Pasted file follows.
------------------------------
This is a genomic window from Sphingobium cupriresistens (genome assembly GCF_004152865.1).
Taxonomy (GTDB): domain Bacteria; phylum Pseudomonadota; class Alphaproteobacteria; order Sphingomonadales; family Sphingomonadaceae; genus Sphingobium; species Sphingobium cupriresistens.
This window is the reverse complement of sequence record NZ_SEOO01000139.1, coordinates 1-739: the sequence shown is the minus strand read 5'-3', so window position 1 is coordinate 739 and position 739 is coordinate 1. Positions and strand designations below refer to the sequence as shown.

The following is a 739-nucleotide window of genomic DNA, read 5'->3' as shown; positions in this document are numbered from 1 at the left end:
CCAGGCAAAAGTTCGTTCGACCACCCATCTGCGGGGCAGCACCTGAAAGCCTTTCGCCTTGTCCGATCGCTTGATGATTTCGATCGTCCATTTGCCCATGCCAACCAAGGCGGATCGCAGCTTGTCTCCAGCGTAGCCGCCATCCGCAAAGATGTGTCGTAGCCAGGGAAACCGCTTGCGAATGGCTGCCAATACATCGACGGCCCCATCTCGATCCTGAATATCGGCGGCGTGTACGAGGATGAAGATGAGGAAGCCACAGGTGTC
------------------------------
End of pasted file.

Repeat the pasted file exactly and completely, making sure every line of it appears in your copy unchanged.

This is a genomic window from Sphingobium cupriresistens (genome assembly GCF_004152865.1).
Taxonomy (GTDB): domain Bacteria; phylum Pseudomonadota; class Alphaproteobacteria; order Sphingomonadales; family Sphingomonadaceae; genus Sphingobium; species Sphingobium cupriresistens.
This window is the reverse complement of sequence record NZ_SEOO01000139.1, coordinates 1-739: the sequence shown is the minus strand read 5'-3', so window position 1 is coordinate 739 and position 739 is coordinate 1. Positions and strand designations below refer to the sequence as shown.

The following is a 739-nucleotide window of genomic DNA, read 5'->3' as shown; positions in this document are numbered from 1 at the left end:
CCAGGCAAAAGTTCGTTCGACCACCCATCTGCGGGGCAGCACCTGAAAGCCTTTCGCCTTGTCCGATCGCTTGATGATTTCGATCGTCCATTTGCCCATGCCAACCAAGGCGGATCGCAGCTTGTCTCCAGCGTAGCCGCCATCCGCAAAGATGTGTCGTAGCCAGGGAAACCGCTTGCGAATGGCTGCCAATACATCGACGGCCCCATCTCGATCCTGAATATCGGCGGCGTGTACGAGGATGAAGATGAGGAAGCCACAGGTGTC